Unemployed persons are persons who were without work during the reference week, were currently available for work and were either actively seeking work in the past four weeks or had already found a job to start within the next three months.

The economically active population (labour force) comprises both employed and unemployed persons.

Activity rate represents economically active persons as a percentage of the total population.

Unemployment rate is the number of people unemployed as a percentage of the labour force.

Employment rate is computed as the ratio between the employed population and the total population.

Overqualification rate is calculated as the share of the population with a high educational level (i.e. having completed tertiary education, ISCED 5 or 6), and having low or medium skilled jobs (ISCO occupation levels 4 to 9) among employed persons having attained a high educational level.

Self-employed are persons who work in their own business, professional practice or farm for the purpose of earning a profit, and who either work on their own or employ at least one other person.

The level of education is defined in accordance with the 1997 International Standard Classification of Education (ISCED 1997) and is often aggregated into three levels:

  • Low: below the second cycle of secondary education (up to ISCED level 3c short);
  • Medium: second cycle of secondary education (ISCED levels 3–4 other than 3c short);
  • High: tertiary education (ISCED levels 5–6).

Early school leavers are persons aged 18 to 24 whose highest level of education or training attained is ISCED 0, 1, 2 or 3c short, and who declared not having received any education or training in the four weeks preceding the survey.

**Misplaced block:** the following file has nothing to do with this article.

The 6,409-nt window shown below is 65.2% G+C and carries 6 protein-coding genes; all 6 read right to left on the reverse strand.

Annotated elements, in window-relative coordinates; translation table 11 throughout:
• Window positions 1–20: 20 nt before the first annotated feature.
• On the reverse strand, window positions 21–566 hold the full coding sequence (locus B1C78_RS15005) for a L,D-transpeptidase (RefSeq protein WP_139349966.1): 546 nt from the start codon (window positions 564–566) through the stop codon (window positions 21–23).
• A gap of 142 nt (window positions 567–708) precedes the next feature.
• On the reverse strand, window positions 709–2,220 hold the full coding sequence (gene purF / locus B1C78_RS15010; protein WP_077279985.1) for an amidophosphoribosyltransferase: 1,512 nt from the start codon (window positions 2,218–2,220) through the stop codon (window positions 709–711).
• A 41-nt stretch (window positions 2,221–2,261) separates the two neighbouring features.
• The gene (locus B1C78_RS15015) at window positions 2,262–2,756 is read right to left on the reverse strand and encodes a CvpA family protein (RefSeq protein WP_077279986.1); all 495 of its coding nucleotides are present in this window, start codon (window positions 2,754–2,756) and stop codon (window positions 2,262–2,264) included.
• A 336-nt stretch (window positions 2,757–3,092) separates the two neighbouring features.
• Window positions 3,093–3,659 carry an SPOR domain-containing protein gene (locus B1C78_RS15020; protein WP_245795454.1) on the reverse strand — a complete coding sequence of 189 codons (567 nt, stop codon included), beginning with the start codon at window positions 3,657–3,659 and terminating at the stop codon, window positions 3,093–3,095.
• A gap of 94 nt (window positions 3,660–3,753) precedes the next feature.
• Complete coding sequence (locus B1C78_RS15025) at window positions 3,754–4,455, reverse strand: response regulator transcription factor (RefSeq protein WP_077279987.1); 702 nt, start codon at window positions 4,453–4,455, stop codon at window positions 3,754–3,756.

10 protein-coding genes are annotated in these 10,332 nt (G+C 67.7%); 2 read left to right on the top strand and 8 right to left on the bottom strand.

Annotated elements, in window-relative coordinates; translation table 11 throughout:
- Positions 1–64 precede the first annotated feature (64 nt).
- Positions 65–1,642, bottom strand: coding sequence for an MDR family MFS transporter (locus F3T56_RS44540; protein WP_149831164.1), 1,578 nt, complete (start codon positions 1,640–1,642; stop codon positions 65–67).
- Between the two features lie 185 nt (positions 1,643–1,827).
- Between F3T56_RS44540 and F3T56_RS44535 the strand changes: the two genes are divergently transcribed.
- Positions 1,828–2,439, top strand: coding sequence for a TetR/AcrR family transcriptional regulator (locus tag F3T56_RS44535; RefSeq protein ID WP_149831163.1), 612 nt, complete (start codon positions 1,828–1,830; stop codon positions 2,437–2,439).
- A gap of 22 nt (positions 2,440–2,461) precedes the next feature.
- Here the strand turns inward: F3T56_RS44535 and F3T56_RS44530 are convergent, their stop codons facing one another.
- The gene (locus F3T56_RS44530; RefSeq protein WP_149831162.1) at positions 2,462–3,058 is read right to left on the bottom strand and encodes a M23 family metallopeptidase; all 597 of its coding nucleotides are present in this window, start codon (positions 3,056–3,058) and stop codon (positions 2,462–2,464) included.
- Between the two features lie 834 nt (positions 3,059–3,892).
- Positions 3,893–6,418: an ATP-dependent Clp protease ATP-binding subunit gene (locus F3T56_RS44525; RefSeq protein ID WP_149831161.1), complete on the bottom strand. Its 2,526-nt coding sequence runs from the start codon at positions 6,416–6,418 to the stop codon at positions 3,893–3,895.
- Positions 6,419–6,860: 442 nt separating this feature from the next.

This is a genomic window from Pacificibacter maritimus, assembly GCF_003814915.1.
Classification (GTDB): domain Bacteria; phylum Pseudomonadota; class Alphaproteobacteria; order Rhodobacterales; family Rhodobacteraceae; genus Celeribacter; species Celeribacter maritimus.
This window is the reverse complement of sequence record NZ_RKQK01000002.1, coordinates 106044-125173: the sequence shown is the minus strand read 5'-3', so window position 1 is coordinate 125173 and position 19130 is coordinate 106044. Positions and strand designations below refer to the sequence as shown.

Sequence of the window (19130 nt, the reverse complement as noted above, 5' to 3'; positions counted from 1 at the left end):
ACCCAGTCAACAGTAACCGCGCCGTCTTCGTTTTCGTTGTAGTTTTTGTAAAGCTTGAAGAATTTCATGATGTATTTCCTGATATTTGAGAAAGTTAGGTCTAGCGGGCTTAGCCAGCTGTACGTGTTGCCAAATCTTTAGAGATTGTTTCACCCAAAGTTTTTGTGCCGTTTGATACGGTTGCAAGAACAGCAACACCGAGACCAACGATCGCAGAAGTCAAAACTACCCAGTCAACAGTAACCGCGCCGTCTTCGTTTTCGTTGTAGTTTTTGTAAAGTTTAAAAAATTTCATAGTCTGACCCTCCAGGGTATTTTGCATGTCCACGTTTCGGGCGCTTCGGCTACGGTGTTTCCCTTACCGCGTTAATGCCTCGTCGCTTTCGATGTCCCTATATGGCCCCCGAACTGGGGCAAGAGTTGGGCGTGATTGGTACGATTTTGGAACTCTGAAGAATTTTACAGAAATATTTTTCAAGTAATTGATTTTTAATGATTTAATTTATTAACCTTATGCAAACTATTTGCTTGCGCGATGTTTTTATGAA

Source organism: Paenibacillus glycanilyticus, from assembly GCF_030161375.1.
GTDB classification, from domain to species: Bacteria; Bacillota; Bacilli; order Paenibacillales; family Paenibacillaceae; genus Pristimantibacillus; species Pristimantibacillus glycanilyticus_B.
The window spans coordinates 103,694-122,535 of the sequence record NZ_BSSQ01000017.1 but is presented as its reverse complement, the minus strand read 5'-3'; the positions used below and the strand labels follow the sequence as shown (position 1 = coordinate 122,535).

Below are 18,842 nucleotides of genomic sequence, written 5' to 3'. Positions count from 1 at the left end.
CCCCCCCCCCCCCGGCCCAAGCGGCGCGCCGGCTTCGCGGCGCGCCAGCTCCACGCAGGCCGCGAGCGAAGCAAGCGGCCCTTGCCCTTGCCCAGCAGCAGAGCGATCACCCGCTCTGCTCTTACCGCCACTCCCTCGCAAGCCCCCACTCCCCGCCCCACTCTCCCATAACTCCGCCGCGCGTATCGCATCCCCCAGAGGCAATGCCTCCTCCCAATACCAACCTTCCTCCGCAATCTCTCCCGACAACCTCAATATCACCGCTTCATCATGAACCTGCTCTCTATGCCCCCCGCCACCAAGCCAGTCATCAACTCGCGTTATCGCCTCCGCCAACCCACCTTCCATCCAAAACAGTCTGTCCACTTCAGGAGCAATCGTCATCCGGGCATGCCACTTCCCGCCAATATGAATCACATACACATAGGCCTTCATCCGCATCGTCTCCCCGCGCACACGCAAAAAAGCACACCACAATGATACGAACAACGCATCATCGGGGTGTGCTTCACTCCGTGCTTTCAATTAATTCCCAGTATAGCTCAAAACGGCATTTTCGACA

The EU-SILC definition of household disposable income includes: (1) income from work, comprising employee income and self-employment income, (2) property income, including interests, dividends, profits from capital investment in an unincorporated business, (3) income from rental of a property or land, (4) pensions from individual private plans, (5) income from social benefits, taking into account unemployment benefits, old-age benefits, survivors benefits, sickness and disability benefits, education-related allowances, family/children related benefits, social exclusion allowances and housing allowances, and (6) regular inter-household cash transfers received.

Equivalised income is defined as the household's total income divided by its ‘equivalent size’, to take account of the size and composition of the household, and is attributed to each household member: the total household income is divided by its equivalent size using the so called ‘modified OECD’ equivalence scale (this scale gives a weight of 1.0 to the first adult, 0.5 to any other household member aged 14 and over and 0.3 to each child under 14 years).